. LESSON IX.
You have seen by the foregoing Speeches, the Progress of the
Struggles between the Patricians and the Plebeians, which · continued for many Years; the People always encroaching more and more upon the Privileges of the Patricians, till at length all the great Offices of the State became equally common to the one and the other. The following Speech, which was spoken above a hundred Years after the foregoing one, may serve as an Instance and a Proof of that great Simplicity of Manners, public Virtue, and noble Spirit, which raised this People to that Height of Power and Dominion, which they afterwards attain'd. 'The Occasion of it was this. The Íarentines having a Quarrel 'with the Ro· mans, invite Pyrrhus King of Epirus to their Alifance, who lands with' his Forces in Italy, and defeats the Roman Army under the Command of Lævinus. After this Battle,
Fabritius, with two other Roman Senators, is sent to Tarentum to treat with Pyrrhus about the Exchange of Prisoners. The King, being informed of the great Abilities, and great Poverty of Fabritius, hinted, in a private Conversation with him, the Unsuitableness of such Poverty to such distinguished Merit, and that if he would alit him to negotiate with the Romans an honourable Peace for the Tarentines, and go with bim 'to Epirus, he would bestow such Riches upon him, as fould put him, at least, upon an Equality with the most opulent Nobles of Rome. The Answer of Fabritius was to
ibis er Noblessing at leamhould beflorestha Tarentiate with one
S to my Poverty, you have indeed, Sir, been rightly inA form’d. My whole Estate consists in a House of but mean Appearance, and a little Spot of Ground, from which, by my own Labour, I draw my Support. But if, by any Means, you have been persuaded to think, that this Poverty makes me less considered in my Country, or in any Degree unhappy, you are extremely deceived. I have no Reason to complain of Fortune, the supplies me with all that Nature requires; and if I am without Superfluities, I am also free from the Defire of them. With these, I confess, I should be more able to succour the Necessitous, the only Advantage for which the Wealthy are to be envied; but as small as my Poffeffions are, I can still contribute something to the Support of the State, and the Afistance of my Friends. With regard to Honours, my Country places me, poor as I am, upon a Level with the richest: For Rome knows no Qualifications for great Employments but Virtue and Ability. She appoints me to officiate in the most auguft Ceremonies of Religion; she entrusts me with the Command of her Armies; the confides to my Care the most important Negotiations. My Poverty does not lessen the Weight and Influence of my Counsels in the Senate; the Roman People honour me for that very Poverty which you consider as a Disgrace; they know the many Opportunities I have had in War, to enrich myself without incurring Cenfure; they are convinced of my disinterested Zeal for their Prosperity; and, if I have any thing to complain of in the Return they make, it is only the Excess of their Applaufe. What Value then can I set upon your Gold and Silver? What King can add any thing to my Fortune? Always attentive to discharge the Duties incumbent on me, I have a Mind free from Self-REPROACH, and I have an Honest FAME.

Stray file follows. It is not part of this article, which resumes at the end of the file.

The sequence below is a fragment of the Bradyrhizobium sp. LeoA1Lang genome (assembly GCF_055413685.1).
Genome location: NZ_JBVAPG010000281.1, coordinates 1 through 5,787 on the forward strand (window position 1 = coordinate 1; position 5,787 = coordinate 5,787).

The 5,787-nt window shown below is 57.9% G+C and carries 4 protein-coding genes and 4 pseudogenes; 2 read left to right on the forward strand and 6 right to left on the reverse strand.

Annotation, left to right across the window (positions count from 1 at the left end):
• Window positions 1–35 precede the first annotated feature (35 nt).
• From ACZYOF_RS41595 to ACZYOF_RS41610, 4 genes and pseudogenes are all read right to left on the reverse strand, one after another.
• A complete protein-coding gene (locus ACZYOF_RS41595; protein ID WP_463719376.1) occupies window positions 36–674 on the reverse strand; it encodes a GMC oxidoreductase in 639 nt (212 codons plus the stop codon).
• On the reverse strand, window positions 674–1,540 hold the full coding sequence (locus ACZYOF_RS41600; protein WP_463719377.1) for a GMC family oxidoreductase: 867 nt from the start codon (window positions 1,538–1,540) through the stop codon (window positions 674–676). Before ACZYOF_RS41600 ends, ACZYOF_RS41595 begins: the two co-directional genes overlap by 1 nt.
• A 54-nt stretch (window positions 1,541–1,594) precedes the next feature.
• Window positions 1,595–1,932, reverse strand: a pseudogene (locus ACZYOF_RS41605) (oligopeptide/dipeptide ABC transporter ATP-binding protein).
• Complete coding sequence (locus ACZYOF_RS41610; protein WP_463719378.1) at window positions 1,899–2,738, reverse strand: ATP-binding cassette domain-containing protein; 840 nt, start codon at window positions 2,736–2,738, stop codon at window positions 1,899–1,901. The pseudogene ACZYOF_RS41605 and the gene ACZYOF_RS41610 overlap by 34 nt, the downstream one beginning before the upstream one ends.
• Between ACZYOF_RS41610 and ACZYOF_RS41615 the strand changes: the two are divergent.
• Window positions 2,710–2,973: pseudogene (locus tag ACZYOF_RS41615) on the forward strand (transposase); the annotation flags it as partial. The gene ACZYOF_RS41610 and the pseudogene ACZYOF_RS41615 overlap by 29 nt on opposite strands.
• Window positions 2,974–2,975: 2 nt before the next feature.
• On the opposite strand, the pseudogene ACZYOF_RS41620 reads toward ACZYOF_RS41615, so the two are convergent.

The following Speeches are of a different kind from any of
the foregoing. They are the Speeches of two great Generals, at the Head of their Armies, before an Engagement. It was at the Beginning of the second Punic War, that Hannibal the Carthaginian General made that surprizing March over the Alps with his Army, and entered Italy. He was met near the Banks of the Po by Publius Scipio, with the Roman Army. The two Generals are said to have conceived a high Opinion of each other. Hannibal's Name had been long renowned; and that Scipio must be a Captain of eminent Worth, the Carthaginian had well concluded, from the Romans having chosen him, preferably to all others, to be bis Opponent. But this mutual Impression was become much stronger, by the hardy Enterprize of the one to march over the Alps, and the happy Execution of it; and the expeditious Gourage of the other in coming from the Banks of the Rhone, to meet him, at the foot of those Mountains. But Scipio, who was hut newly appointed their General, thought proper to assemble his Soldiers before the * Engagement, and endeavoured to animate their Courage by the following Words.
VITERE you, Soldiers, the fame Army which I had
V with me in Gaul; I might well forbear saying any thing to you at this time. For what occasion could there be to use Exhortation to a Cavalry, that had so signally vanquished the Squadrons of the Enemy upon the Rhone, or to Legions, by whom that fame Enemy Alying before them to avoid a Battle, did in effect confess themselves conquered? Bụt as those Troops, having been inrolled for Spain, are there with my Brother Cneius, making War under my Auspices (as was the Will of the Senate and People of Rome) I, that you might have a Consul for your Captain against Hannibal and the Carthaginians, have freely offered myself for this War. You then have a new General, and I a new Army. In
* This Battle was fought on the Banks of the Ticin, a small River which runs into the Po, and is called the Battle of the Ticin. Scipio received a dangerous Wound, and had been left upon the Place, if his Son, a mere Youth, afterwards the great Africanus) had not, by a surp izing Effort of Courage, brought him off. The Romans were obliged to retire.